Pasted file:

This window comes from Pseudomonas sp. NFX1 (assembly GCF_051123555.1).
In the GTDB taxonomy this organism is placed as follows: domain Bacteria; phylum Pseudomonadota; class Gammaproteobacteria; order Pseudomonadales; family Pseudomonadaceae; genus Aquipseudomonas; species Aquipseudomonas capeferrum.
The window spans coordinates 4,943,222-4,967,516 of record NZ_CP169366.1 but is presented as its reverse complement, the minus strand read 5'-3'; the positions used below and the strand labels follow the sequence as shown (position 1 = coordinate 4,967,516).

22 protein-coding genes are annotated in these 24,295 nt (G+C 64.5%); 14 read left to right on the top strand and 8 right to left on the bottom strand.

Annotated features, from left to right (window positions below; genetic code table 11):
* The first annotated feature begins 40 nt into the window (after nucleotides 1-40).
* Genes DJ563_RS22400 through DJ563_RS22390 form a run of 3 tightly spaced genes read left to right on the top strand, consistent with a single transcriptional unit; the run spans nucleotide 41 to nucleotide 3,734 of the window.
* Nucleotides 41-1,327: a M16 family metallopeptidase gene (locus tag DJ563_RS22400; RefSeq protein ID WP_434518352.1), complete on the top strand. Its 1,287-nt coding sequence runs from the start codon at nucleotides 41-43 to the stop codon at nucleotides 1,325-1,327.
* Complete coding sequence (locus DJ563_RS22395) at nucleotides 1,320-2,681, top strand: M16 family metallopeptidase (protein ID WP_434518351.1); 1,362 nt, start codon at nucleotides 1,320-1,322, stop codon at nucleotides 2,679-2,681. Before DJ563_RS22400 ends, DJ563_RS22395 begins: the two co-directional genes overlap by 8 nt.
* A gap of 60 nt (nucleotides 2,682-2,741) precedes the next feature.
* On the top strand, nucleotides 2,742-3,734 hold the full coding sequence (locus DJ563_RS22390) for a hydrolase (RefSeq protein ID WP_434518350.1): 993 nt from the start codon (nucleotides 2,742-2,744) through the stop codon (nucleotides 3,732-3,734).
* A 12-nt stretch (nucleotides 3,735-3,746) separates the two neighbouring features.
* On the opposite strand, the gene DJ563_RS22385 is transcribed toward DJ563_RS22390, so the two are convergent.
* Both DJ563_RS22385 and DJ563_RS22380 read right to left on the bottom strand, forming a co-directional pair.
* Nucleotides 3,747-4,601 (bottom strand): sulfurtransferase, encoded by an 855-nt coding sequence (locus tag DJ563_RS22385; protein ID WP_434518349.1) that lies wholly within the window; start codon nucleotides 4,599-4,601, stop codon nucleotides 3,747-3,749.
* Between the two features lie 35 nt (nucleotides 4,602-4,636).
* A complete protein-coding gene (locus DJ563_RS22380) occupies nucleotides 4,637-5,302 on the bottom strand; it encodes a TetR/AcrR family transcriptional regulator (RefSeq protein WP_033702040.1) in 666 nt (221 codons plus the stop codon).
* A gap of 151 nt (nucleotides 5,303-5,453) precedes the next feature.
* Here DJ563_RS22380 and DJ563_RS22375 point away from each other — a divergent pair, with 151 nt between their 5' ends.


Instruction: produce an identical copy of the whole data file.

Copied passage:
This window comes from Pseudomonas sp. NFX1 (assembly GCF_051123555.1).
In the GTDB taxonomy this organism is placed as follows: domain Bacteria; phylum Pseudomonadota; class Gammaproteobacteria; order Pseudomonadales; family Pseudomonadaceae; genus Aquipseudomonas; species Aquipseudomonas capeferrum.
The window spans coordinates 4,943,222-4,967,516 of record NZ_CP169366.1 but is presented as its reverse complement, the minus strand read 5'-3'; the positions used below and the strand labels follow the sequence as shown (position 1 = coordinate 4,967,516).

22 protein-coding genes are annotated in these 24,295 nt (G+C 64.5%); 14 read left to right on the top strand and 8 right to left on the bottom strand.

Annotated features, from left to right (window positions below; genetic code table 11):
* The first annotated feature begins 40 nt into the window (after nucleotides 1-40).
* Genes DJ563_RS22400 through DJ563_RS22390 form a run of 3 tightly spaced genes read left to right on the top strand, consistent with a single transcriptional unit; the run spans nucleotide 41 to nucleotide 3,734 of the window.
* Nucleotides 41-1,327: a M16 family metallopeptidase gene (locus tag DJ563_RS22400; RefSeq protein ID WP_434518352.1), complete on the top strand. Its 1,287-nt coding sequence runs from the start codon at nucleotides 41-43 to the stop codon at nucleotides 1,325-1,327.
* Complete coding sequence (locus DJ563_RS22395) at nucleotides 1,320-2,681, top strand: M16 family metallopeptidase (protein ID WP_434518351.1); 1,362 nt, start codon at nucleotides 1,320-1,322, stop codon at nucleotides 2,679-2,681. Before DJ563_RS22400 ends, DJ563_RS22395 begins: the two co-directional genes overlap by 8 nt.
* A gap of 60 nt (nucleotides 2,682-2,741) precedes the next feature.
* On the top strand, nucleotides 2,742-3,734 hold the full coding sequence (locus DJ563_RS22390) for a hydrolase (RefSeq protein ID WP_434518350.1): 993 nt from the start codon (nucleotides 2,742-2,744) through the stop codon (nucleotides 3,732-3,734).
* A 12-nt stretch (nucleotides 3,735-3,746) separates the two neighbouring features.
* On the opposite strand, the gene DJ563_RS22385 is transcribed toward DJ563_RS22390, so the two are convergent.
* Both DJ563_RS22385 and DJ563_RS22380 read right to left on the bottom strand, forming a co-directional pair.
* Nucleotides 3,747-4,601 (bottom strand): sulfurtransferase, encoded by an 855-nt coding sequence (locus tag DJ563_RS22385; protein ID WP_434518349.1) that lies wholly within the window; start codon nucleotides 4,599-4,601, stop codon nucleotides 3,747-3,749.
* Between the two features lie 35 nt (nucleotides 4,602-4,636).
* A complete protein-coding gene (locus DJ563_RS22380) occupies nucleotides 4,637-5,302 on the bottom strand; it encodes a TetR/AcrR family transcriptional regulator (RefSeq protein WP_033702040.1) in 666 nt (221 codons plus the stop codon).
* A gap of 151 nt (nucleotides 5,303-5,453) precedes the next feature.
* Here DJ563_RS22380 and DJ563_RS22375 point away from each other — a divergent pair, with 151 nt between their 5' ends.